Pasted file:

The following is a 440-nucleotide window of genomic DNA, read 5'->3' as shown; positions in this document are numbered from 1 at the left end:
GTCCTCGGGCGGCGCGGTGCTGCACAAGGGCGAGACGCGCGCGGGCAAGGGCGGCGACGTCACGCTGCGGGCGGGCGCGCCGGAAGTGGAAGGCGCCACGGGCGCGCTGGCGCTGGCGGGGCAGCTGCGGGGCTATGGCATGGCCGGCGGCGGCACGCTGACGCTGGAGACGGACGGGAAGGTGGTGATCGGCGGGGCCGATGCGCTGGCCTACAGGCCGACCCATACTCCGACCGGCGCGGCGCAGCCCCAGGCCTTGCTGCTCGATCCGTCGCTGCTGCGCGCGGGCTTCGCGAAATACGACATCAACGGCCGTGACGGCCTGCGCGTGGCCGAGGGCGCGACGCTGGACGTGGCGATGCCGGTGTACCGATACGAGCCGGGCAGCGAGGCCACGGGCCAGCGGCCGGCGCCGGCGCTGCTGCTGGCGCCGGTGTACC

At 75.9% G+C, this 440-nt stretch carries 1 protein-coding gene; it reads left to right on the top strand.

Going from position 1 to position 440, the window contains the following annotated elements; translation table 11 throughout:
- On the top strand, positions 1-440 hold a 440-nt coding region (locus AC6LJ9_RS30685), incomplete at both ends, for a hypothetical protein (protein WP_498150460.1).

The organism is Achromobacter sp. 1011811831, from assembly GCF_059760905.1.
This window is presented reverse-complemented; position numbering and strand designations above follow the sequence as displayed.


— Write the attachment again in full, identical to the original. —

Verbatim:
The following is a 440-nucleotide window of genomic DNA, read 5'->3' as shown; positions in this document are numbered from 1 at the left end:
GTCCTCGGGCGGCGCGGTGCTGCACAAGGGCGAGACGCGCGCGGGCAAGGGCGGCGACGTCACGCTGCGGGCGGGCGCGCCGGAAGTGGAAGGCGCCACGGGCGCGCTGGCGCTGGCGGGGCAGCTGCGGGGCTATGGCATGGCCGGCGGCGGCACGCTGACGCTGGAGACGGACGGGAAGGTGGTGATCGGCGGGGCCGATGCGCTGGCCTACAGGCCGACCCATACTCCGACCGGCGCGGCGCAGCCCCAGGCCTTGCTGCTCGATCCGTCGCTGCTGCGCGCGGGCTTCGCGAAATACGACATCAACGGCCGTGACGGCCTGCGCGTGGCCGAGGGCGCGACGCTGGACGTGGCGATGCCGGTGTACCGATACGAGCCGGGCAGCGAGGCCACGGGCCAGCGGCCGGCGCCGGCGCTGCTGCTGGCGCCGGTGTACC

At 75.9% G+C, this 440-nt stretch carries 1 protein-coding gene; it reads left to right on the top strand.

Going from position 1 to position 440, the window contains the following annotated elements; translation table 11 throughout:
- On the top strand, positions 1-440 hold a 440-nt coding region (locus AC6LJ9_RS30685), incomplete at both ends, for a hypothetical protein (protein WP_498150460.1).

The organism is Achromobacter sp. 1011811831, from assembly GCF_059760905.1.
This window is presented reverse-complemented; position numbering and strand designations above follow the sequence as displayed.